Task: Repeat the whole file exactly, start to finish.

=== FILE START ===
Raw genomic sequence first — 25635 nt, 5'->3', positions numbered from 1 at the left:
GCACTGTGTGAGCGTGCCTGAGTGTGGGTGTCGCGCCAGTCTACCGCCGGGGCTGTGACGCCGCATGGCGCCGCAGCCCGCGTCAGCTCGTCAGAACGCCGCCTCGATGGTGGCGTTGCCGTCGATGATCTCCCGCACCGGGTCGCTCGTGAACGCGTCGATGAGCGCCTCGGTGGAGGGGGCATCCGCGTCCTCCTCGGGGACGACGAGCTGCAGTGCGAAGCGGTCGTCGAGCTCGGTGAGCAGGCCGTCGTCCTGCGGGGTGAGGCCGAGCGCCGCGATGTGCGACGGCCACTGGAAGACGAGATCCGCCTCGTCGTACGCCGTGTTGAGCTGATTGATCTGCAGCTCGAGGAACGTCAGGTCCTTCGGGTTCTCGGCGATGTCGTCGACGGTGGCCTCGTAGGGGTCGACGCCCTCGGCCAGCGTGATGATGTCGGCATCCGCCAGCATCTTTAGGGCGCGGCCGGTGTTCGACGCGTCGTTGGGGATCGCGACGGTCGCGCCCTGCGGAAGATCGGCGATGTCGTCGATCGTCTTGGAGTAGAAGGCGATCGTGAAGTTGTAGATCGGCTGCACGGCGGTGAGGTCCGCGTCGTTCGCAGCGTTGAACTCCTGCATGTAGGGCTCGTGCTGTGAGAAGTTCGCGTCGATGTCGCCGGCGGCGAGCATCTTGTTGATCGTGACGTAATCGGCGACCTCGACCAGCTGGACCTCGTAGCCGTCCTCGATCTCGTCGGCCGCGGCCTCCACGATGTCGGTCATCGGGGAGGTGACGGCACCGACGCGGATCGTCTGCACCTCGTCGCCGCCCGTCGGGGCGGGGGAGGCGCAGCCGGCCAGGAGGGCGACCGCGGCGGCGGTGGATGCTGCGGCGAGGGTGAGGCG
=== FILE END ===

Raw genomic sequence first — 25635 nt, 5'->3', positions numbered from 1 at the left:
GCACTGTGTGAGCGTGCCTGAGTGTGGGTGTCGCGCCAGTCTACCGCCGGGGCTGTGACGCCGCATGGCGCCGCAGCCCGCGTCAGCTCGTCAGAACGCCGCCTCGATGGTGGCGTTGCCGTCGATGATCTCCCGCACCGGGTCGCTCGTGAACGCGTCGATGAGCGCCTCGGTGGAGGGGGCATCCGCGTCCTCCTCGGGGACGACGAGCTGCAGTGCGAAGCGGTCGTCGAGCTCGGTGAGCAGGCCGTCGTCCTGCGGGGTGAGGCCGAGCGCCGCGATGTGCGACGGCCACTGGAAGACGAGATCCGCCTCGTCGTACGCCGTGTTGAGCTGATTGATCTGCAGCTCGAGGAACGTCAGGTCCTTCGGGTTCTCGGCGATGTCGTCGACGGTGGCCTCGTAGGGGTCGACGCCCTCGGCCAGCGTGATGATGTCGGCATCCGCCAGCATCTTTAGGGCGCGGCCGGTGTTCGACGCGTCGTTGGGGATCGCGACGGTCGCGCCCTGCGGAAGATCGGCGATGTCGTCGATCGTCTTGGAGTAGAAGGCGATCGTGAAGTTGTAGATCGGCTGCACGGCGGTGAGGTCCGCGTCGTTCGCAGCGTTGAACTCCTGCATGTAGGGCTCGTGCTGTGAGAAGTTCGCGTCGATGTCGCCGGCGGCGAGCATCTTGTTGATCGTGACGTAATCGGCGACCTCGACCAGCTGGACCTCGTAGCCGTCCTCGATCTCGTCGGCCGCGGCCTCCACGATGTCGGTCATCGGGGAGGTGACGGCACCGACGCGGATCGTCTGCACCTCGTCGCCGCCCGTCGGGGCGGGGGAGGCGCAGCCGGCCAGGAGGGCGACCGCGGCGGCGGTGGATGCTGCGGCGAGGGTGAGGCG